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TRICARE Policy Manual 6010.60-M, April 1, 2015
Other Services
Chapter 8
Section 5.3
Continuous Glucose Monitoring System (CGMS) Devices
Issue Date:  December 15, 2009
Authority:  32 CFR 199
Copyright:  CPT only © 2006 American Medical Association (or such other date of publication of CPT). All Rights Reserved.
Revision:  C-29, August 9, 2018
1.0  CPT Procedure Codes
95250, 95251, 0446T-0448T
2.0  HCPCS Codes
A9276 - A9278, K0553, K0554, S1030, S1031
A CGMS is a medical device used to monitor patients with diabetes mellitus. These devices, which consist of an external receiver, external transmitter, and a subcutaneously placed sensor, monitor diabetic patients by providing the physician and/or patient with periodic measurements of glucose levels in interstitial fluid. CGMS devices are usually prescribed to diabetic patients whose diabetes is not sufficiently controlled with standard diabetic medical regimens. These devices are intended only to supplement, not replace, blood glucose readings obtained from standard fingerstick glucose meters and test strips.
U.S. Food and Drug Administration (FDA) approved CGMS devices (i.e., MiniMed CGMS® System Gold™, MiniMed Guardian® Real Time System) (CPT procedure codes 95250, 95251, 0446T-0448T) may be cost-shared ONLY when it is documented that the recipient of the device is required to perform at least four self-monitoring blood glucose checks daily and is compliant with recommended medical regimens.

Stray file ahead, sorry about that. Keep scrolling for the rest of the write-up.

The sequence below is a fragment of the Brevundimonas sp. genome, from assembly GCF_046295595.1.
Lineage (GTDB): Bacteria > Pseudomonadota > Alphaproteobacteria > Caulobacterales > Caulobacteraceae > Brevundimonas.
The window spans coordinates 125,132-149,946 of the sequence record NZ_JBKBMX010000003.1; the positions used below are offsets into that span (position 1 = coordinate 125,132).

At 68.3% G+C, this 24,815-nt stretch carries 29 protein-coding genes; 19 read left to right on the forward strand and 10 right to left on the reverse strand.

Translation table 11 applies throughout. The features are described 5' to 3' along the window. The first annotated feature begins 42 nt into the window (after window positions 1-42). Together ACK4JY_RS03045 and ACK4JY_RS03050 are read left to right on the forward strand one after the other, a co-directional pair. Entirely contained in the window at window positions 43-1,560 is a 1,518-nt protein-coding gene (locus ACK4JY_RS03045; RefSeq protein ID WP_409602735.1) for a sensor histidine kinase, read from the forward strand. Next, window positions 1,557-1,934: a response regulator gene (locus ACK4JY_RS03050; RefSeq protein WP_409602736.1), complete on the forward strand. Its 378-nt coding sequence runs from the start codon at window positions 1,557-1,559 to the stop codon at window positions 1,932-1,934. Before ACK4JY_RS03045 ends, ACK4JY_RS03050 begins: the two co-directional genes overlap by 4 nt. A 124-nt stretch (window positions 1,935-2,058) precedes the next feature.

4.1  Short-term (up to 72-hour), intermittent (up to six times per year) use of a CGMS device may be covered for type I diabetic beneficiaries age seven years and over (or consistent with device labeling) when the beneficiary has completed a comprehensive diabetic education program, there is documentation of appropriate modification in insulin regimen, and the physician documents any one of the following:
4.1.1  Glycosylated hemoglobin level (HBA1c) is greater than 9.0% or less than 4.0%;
4.1.2  History of unexplained large fluctuations in daily glucose values before meals (greater than 150 mg/dl);
4.1.3  History of early morning fasting hyperglycemia (“dawn phenomenon”);
4.1.4  History of severe glycemic excursions; or
4.1.5  Hypoglycemic unawareness.
4.2  Long-term (greater than 72-hour, continuous or periodic) use of a CGMS device (includes transmitter, receiver, and sensors), may be covered for beneficiaries who meet the criteria for short-term use and the ordering physician documents any one or more of the following:
4.2.1  History of recurrent, unexplained, severe hypoglycemic events or hypoglycemic unawareness (i.e., blood glucose less than 50 mg/dl);
4.2.2  History of recurrent episodes of ketoacidosis;
4.2.3  Hospitalizations for uncontrolled glucose levels;
4.2.4  Frequent nocturnal hypoglycemia; or
4.2.5  The beneficiary is pregnant and has poorly controlled type I diabetes or gestational diabetes.
5.1  Use of a CGMS device for any condition or indication NOT included above.
5.2  Use of a CGMS device that is NOT FDA approved.
6.0  Effective Dates
6.1  December 1, 2008.
6.2  January 1, 2017 for CGMS (CPT procedure codes 0446T-0448T).
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